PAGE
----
Monday, 5 June 2017

THE ROCK STARS' ROCK STAR





I'm regularly asked the inevitable 'Who's your favourite rock star?' That's as easy to answer as 'Who's the best person you've ever interviewed?' Where do you start? So many stand out, for predictably compromising reasons. But 'best'! You'll get more out of me by asking after the 'worst' (Richard Gere in Philadelphia: but let's park him for a slow day.)
Back to the rockers. I've banged on for decades about the technical brilliance, sardonic humour and propensity for mischief of Who bassist John Entwistle, whose fifteenth anniversary approaches at the end of this month. About the gifts and gab of Glaswegian singer-songwriter Jim Diamond, almost two years gone, say it ain't so. About the unique Steve Harley who, thirty years ago, promised to sing 'Make Me Smile (Come Up and See Me)' at my funeral, and who asks me every time I see him if I've got a date. About the artists to whom I have devoted years of my life and about a million and a half words: David Bowie, Freddie Mercury, Marc Bolan et al.
I've not banged on very much about Rick Wakeman. It is remiss of me. It is not that familiarity breeds contempt. It perhaps has more to do with the fact that Rick's disarming pragmatism and self-deprecating humour long ago felled the barriers between 'us' and 'them', to the point that he no longer projects, is hardly ever perceived, as a 'rock star' ... let alone a Grumpy Old one.
But he is one. 'Rock star' less in the sense of international hell-raiser and rebel-rouser, ground-breaker and heart-breaker, risk-taker and music-maker - though he has long been all these in spades. Watching him kill the keys last night at Canterbury's exquisite Marlowe Theatre, absorbing his titillating anecdotes (a few of which I knew by heart), I found myself floored again by his virtuosity and humility.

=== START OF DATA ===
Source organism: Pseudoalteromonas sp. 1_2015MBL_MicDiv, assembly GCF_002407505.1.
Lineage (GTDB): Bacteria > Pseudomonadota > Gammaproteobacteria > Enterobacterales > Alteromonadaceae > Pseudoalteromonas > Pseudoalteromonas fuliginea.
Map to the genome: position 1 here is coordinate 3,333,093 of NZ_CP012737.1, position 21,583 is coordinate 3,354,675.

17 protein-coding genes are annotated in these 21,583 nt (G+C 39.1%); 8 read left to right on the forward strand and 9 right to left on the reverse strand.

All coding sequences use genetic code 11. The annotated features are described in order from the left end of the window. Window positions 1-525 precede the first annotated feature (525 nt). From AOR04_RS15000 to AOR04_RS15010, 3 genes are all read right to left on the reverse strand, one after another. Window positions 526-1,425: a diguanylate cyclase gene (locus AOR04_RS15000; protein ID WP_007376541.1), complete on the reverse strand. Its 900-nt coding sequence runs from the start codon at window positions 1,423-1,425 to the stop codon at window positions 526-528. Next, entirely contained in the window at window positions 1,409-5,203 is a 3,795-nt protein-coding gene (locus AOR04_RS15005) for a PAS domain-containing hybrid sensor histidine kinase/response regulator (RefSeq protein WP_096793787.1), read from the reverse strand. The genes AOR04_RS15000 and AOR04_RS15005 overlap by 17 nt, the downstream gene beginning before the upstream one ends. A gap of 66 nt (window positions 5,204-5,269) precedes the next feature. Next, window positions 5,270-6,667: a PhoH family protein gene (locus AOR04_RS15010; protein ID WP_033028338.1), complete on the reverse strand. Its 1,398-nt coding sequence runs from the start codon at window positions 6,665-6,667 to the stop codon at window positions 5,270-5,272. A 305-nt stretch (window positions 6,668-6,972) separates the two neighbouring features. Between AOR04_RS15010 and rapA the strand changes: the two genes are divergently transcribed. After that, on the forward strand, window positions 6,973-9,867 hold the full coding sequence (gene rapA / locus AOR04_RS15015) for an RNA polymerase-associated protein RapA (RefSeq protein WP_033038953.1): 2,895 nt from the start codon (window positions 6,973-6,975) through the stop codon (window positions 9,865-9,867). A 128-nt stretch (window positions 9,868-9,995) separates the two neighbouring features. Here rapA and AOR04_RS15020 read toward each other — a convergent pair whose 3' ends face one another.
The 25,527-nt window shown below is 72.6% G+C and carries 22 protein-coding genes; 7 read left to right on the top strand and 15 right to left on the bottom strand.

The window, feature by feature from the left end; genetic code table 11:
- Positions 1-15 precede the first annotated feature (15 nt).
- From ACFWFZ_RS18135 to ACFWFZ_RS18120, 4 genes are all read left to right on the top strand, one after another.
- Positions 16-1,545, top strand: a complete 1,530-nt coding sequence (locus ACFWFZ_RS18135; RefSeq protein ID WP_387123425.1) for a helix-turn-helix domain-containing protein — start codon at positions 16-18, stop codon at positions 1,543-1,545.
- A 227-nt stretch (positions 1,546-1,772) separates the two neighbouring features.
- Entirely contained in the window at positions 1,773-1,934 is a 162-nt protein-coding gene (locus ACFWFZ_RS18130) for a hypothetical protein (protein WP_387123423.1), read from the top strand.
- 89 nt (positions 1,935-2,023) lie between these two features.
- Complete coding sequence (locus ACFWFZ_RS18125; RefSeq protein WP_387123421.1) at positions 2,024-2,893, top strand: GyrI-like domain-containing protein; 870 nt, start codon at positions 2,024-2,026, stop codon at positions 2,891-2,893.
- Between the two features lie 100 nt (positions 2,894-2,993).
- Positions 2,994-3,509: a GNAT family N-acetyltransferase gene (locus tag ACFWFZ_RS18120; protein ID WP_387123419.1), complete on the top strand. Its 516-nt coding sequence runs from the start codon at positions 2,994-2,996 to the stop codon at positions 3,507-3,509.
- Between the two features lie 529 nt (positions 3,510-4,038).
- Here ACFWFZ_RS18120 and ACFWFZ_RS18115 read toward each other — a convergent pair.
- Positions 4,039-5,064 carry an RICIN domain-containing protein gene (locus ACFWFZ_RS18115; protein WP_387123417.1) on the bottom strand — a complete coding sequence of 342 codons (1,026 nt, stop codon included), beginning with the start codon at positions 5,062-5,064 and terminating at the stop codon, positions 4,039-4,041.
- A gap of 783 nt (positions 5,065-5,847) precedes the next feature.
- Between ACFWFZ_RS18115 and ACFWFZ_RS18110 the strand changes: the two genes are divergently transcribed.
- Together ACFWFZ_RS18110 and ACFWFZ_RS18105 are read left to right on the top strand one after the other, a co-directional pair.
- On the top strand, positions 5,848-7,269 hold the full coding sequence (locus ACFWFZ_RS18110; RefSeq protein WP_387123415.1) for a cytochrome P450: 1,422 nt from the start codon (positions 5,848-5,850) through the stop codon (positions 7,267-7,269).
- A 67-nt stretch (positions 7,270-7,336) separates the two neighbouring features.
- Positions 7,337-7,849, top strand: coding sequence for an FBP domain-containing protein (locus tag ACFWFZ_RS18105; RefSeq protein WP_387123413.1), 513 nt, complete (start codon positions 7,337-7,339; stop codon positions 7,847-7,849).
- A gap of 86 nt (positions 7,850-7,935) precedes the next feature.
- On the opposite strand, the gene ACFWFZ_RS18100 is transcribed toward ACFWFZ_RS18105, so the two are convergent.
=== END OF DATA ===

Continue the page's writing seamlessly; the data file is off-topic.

He'd never claim this himself, but Rick created the electronic symphonic album concept back in 1972, with his album 'The Six Wives of Henry VIII'. Having studied classical piano from the age of four, inspired by his dear father who also played, Rick made it to the Royal College of Music but became sidetracked by rock and pop. He sessioned for so many, including the obvious: David Bowie, Cat Stevens, T. Rex. In 1970 he joined the Strawbs for sixteen months, and replaced Tony Kaye in Yes a year later. This was when he metamorphosed into a keyboard wizard, embellishing the band's at times flatulent sound with flair, technique and classical influence. By 1974 he was out on his own, following up 'Six Wives' with further solo albums. 'Journey to the Centre of the Earth', with its magnificent stage interpretation, was a massive success. 'The Myths and Legends of King Arthur' was staged on ice at the Empire Pool, Wembley, with a forty-five-piece orchestra and a forty-eight-piece choir. It made a ton of money but left him skint. Hardly surprising when you tot the payroll. On with the solo recording, then, while rejoining Yes for three more years until the turn of the Eighties, when his fortunes took a turn. Health, women, finances, the usual. It was not until his visionary album '1984', for Charisma (when we first met) that Rick was off the rocky road and back on the yellow brick one. I adored him in 'Listzomania'. Fleet Street coined 'Baroque and Roll'. It was Rick to a 'T'. He was double-handedly responsible for bringing keyboards to the fore in rock. Yet we are yet to see a knighthood. Shabby.

The 'Piano Portraits' album is a perfect collection of favourite pieces, several of which he created the piano parts to. It was inspired by his live performances on Simon Mayo's BBC Radio 2 show last year in tribute to David Bowie. Such was the demand that the recordings were made available for purchase, with all profits donated to Macmillan Cancer Support. This in turn inspired the album, which led to the tour, which now segues into ... twenty more UK dates; back on the road with Yes; the band's upcoming fiftieth anniversary; the anniversary of Rick's own fifty years in rock. 'After which,' he swore blind last night, 'I'm gonna jack it all in.' Yeah, right. As you were, RW.

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